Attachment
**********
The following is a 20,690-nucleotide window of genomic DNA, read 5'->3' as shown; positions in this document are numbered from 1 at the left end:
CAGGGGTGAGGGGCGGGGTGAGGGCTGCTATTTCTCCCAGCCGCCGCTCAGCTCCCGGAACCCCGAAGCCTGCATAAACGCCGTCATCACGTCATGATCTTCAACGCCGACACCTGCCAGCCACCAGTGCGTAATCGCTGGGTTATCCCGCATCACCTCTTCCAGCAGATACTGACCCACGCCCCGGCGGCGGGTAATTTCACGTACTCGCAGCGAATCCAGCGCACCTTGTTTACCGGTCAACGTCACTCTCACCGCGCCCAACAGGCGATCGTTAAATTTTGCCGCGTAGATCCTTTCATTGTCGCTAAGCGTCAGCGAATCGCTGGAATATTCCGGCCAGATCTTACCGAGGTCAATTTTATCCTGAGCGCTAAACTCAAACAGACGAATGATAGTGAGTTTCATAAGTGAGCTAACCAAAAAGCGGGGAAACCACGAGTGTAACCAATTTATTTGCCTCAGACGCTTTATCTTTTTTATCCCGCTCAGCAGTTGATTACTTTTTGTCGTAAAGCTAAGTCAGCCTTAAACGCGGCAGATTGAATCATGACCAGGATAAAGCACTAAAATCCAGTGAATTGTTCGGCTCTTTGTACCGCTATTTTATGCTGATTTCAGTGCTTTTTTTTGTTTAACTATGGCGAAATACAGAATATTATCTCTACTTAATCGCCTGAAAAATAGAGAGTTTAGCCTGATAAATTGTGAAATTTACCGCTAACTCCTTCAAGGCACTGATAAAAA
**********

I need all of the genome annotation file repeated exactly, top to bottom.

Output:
The following is a 20,690-nucleotide window of genomic DNA, read 5'->3' as shown; positions in this document are numbered from 1 at the left end:
CAGGGGTGAGGGGCGGGGTGAGGGCTGCTATTTCTCCCAGCCGCCGCTCAGCTCCCGGAACCCCGAAGCCTGCATAAACGCCGTCATCACGTCATGATCTTCAACGCCGACACCTGCCAGCCACCAGTGCGTAATCGCTGGGTTATCCCGCATCACCTCTTCCAGCAGATACTGACCCACGCCCCGGCGGCGGGTAATTTCACGTACTCGCAGCGAATCCAGCGCACCTTGTTTACCGGTCAACGTCACTCTCACCGCGCCCAACAGGCGATCGTTAAATTTTGCCGCGTAGATCCTTTCATTGTCGCTAAGCGTCAGCGAATCGCTGGAATATTCCGGCCAGATCTTACCGAGGTCAATTTTATCCTGAGCGCTAAACTCAAACAGACGAATGATAGTGAGTTTCATAAGTGAGCTAACCAAAAAGCGGGGAAACCACGAGTGTAACCAATTTATTTGCCTCAGACGCTTTATCTTTTTTATCCCGCTCAGCAGTTGATTACTTTTTGTCGTAAAGCTAAGTCAGCCTTAAACGCGGCAGATTGAATCATGACCAGGATAAAGCACTAAAATCCAGTGAATTGTTCGGCTCTTTGTACCGCTATTTTATGCTGATTTCAGTGCTTTTTTTTGTTTAACTATGGCGAAATACAGAATATTATCTCTACTTAATCGCCTGAAAAATAGAGAGTTTAGCCTGATAAATTGTGAAATTTACCGCTAACTCCTTCAAGGCACTGATAAAAA